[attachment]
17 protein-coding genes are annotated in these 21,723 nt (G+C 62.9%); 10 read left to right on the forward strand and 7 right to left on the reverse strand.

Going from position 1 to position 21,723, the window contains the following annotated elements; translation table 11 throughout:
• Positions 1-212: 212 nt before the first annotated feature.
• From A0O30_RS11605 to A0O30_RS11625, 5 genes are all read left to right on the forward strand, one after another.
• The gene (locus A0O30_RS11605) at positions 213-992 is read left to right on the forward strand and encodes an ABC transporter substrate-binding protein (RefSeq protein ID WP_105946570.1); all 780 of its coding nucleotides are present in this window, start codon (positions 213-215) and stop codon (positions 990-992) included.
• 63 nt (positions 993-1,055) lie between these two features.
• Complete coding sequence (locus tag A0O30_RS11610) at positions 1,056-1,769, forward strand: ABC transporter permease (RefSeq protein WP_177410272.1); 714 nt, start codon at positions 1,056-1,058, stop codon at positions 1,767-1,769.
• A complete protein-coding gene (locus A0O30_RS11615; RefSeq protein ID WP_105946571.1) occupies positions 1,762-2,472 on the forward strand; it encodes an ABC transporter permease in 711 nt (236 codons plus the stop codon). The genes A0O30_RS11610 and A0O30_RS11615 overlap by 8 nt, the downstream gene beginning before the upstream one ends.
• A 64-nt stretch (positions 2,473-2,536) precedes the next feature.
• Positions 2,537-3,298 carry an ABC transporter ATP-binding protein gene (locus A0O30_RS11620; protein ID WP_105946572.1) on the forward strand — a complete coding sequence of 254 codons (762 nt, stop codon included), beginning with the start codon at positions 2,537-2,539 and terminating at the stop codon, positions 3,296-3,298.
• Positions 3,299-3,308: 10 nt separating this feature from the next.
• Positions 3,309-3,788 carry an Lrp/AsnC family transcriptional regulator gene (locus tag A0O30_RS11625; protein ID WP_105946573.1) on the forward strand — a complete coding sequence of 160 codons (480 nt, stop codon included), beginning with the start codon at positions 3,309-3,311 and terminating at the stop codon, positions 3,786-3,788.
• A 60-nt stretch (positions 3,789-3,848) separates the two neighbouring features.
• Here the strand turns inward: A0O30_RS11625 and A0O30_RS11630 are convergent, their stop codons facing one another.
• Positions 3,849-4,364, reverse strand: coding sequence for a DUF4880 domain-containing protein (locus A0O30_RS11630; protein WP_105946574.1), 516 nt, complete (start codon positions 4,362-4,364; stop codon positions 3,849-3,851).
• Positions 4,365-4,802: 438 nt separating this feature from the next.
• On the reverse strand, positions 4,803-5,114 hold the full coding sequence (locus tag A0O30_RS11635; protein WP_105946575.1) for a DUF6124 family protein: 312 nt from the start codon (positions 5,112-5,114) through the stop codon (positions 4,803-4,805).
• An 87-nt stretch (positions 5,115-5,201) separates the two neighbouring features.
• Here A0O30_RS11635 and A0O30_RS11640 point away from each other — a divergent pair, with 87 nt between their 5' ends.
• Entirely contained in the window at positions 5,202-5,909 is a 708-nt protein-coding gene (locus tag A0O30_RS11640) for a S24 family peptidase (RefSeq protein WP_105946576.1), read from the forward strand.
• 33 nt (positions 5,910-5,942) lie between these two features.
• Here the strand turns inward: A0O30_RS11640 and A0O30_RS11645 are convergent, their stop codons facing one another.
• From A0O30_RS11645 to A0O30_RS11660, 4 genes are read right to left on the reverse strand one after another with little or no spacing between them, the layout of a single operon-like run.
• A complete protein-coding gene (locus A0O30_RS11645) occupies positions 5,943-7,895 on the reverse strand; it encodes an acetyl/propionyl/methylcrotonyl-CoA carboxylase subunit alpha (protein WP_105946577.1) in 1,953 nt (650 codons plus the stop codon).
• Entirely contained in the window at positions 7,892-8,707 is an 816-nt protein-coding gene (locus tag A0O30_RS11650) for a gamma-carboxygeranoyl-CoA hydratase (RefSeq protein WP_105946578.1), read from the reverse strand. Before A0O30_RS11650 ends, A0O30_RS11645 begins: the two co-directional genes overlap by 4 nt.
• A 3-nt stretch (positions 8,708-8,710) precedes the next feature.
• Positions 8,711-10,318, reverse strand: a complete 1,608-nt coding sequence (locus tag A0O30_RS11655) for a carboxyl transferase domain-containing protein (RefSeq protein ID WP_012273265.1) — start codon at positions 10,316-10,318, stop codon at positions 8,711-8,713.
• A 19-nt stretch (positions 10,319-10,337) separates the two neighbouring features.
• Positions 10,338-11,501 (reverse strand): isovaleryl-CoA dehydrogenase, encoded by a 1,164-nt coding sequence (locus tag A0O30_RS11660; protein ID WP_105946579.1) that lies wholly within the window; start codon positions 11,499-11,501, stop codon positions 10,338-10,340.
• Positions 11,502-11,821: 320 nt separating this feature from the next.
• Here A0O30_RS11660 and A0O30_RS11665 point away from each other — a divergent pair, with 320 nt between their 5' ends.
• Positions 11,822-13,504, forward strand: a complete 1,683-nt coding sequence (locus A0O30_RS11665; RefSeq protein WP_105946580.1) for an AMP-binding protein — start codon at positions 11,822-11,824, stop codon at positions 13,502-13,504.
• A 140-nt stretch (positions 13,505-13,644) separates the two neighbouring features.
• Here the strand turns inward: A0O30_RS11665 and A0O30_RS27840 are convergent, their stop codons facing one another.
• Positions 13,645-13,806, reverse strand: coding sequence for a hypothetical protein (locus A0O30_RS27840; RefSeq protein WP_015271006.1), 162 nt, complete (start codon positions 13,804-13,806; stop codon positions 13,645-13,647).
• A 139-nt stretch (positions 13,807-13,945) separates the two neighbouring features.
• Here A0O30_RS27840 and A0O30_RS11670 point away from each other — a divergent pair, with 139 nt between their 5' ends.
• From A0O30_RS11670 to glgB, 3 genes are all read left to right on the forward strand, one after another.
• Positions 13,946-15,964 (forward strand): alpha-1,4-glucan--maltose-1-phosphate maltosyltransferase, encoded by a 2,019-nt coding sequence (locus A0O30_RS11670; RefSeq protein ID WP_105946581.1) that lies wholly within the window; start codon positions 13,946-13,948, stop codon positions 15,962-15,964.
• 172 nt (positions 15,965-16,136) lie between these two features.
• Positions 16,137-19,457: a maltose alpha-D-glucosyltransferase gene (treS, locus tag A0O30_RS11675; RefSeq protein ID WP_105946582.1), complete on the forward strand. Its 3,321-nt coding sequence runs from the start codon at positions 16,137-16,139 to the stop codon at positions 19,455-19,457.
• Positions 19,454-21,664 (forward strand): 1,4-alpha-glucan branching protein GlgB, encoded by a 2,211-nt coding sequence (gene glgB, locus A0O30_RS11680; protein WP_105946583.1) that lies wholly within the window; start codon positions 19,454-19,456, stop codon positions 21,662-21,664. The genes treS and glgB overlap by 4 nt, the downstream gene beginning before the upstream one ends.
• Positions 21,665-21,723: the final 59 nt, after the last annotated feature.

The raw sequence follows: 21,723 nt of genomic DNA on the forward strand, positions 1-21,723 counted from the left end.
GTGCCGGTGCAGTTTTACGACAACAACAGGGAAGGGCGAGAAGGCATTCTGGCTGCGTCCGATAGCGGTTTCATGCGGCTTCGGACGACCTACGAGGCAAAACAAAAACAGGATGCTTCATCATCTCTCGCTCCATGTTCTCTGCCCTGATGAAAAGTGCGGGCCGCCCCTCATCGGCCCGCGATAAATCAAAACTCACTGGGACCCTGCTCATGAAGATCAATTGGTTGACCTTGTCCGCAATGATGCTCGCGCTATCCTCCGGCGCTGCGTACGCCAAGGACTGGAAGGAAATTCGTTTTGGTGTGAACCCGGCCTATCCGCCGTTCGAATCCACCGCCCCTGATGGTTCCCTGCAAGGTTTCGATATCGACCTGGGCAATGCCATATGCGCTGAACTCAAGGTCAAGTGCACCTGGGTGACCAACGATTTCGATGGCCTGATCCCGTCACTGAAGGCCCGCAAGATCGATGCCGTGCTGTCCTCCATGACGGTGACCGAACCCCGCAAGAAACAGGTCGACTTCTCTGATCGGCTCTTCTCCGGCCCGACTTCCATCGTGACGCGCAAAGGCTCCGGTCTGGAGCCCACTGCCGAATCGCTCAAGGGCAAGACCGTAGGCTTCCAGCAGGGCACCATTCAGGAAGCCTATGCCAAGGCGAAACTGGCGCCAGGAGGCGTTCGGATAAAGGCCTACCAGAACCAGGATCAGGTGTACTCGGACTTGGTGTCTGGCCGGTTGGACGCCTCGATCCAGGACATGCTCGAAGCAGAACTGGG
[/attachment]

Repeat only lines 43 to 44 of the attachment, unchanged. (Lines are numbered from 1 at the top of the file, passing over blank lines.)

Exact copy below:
• Positions 21,665-21,723: the final 59 nt, after the last annotated feature.

The raw sequence follows: 21,723 nt of genomic DNA on the forward strand, positions 1-21,723 counted from the left end.